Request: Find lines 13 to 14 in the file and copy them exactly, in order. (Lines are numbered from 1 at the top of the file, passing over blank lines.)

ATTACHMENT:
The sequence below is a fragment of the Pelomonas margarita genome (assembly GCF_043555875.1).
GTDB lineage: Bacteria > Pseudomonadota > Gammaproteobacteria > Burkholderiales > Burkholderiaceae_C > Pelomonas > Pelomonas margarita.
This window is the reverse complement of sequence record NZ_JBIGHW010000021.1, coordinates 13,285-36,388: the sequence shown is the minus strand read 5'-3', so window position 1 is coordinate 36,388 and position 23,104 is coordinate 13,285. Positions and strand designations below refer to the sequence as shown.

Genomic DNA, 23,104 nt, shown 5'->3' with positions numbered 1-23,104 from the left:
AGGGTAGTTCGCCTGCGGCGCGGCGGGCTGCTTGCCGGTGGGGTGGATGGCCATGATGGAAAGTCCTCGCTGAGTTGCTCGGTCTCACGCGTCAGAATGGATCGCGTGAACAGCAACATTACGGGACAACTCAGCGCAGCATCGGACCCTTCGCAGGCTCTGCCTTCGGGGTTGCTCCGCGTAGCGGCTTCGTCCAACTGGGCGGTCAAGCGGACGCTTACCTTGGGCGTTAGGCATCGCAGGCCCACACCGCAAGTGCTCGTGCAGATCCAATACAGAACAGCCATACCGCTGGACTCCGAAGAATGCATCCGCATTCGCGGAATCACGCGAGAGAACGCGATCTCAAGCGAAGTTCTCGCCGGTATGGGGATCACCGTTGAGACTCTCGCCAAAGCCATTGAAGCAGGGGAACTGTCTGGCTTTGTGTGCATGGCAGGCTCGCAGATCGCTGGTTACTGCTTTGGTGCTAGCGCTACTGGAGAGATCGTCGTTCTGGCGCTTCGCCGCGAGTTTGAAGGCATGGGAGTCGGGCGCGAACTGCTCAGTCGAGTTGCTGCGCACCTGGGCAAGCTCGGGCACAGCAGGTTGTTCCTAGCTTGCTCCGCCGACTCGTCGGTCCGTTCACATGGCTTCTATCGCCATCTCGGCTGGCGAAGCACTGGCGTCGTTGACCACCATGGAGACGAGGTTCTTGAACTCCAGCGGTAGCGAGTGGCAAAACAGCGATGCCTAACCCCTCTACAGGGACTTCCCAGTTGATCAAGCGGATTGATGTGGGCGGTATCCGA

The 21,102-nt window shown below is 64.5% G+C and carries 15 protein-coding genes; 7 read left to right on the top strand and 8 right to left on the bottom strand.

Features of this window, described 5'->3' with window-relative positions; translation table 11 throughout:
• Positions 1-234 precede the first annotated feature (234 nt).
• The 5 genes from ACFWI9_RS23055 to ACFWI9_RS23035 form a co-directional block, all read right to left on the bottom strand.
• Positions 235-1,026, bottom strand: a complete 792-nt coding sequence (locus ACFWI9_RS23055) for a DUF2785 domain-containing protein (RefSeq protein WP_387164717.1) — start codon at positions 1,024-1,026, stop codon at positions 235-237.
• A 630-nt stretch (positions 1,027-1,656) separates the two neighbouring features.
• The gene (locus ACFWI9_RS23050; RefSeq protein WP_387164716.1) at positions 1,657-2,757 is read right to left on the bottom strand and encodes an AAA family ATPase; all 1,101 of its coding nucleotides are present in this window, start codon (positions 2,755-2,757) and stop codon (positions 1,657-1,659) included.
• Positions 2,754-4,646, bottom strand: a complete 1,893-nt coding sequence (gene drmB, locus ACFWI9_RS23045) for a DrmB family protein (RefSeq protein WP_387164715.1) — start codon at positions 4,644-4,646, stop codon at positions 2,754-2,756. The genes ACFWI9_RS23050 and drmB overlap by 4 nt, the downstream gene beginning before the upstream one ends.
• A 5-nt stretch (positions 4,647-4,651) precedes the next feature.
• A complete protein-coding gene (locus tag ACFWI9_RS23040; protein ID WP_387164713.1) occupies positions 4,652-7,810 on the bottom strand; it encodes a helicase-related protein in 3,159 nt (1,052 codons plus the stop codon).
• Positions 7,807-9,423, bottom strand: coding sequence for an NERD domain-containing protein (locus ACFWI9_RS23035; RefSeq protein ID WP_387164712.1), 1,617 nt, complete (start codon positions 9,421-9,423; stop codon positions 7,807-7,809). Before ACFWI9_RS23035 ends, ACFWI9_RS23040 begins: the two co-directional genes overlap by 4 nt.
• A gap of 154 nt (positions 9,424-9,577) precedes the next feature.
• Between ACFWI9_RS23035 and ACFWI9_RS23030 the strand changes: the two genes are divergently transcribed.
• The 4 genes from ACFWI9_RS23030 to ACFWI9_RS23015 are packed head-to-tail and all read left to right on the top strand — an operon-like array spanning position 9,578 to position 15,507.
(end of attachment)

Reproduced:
• Positions 2,754-4,646, bottom strand: a complete 1,893-nt coding sequence (gene drmB, locus ACFWI9_RS23045) for a DrmB family protein (RefSeq protein WP_387164715.1) — start codon at positions 4,644-4,646, stop codon at positions 2,754-2,756. The genes ACFWI9_RS23050 and drmB overlap by 4 nt, the downstream gene beginning before the upstream one ends.
• A 5-nt stretch (positions 4,647-4,651) precedes the next feature.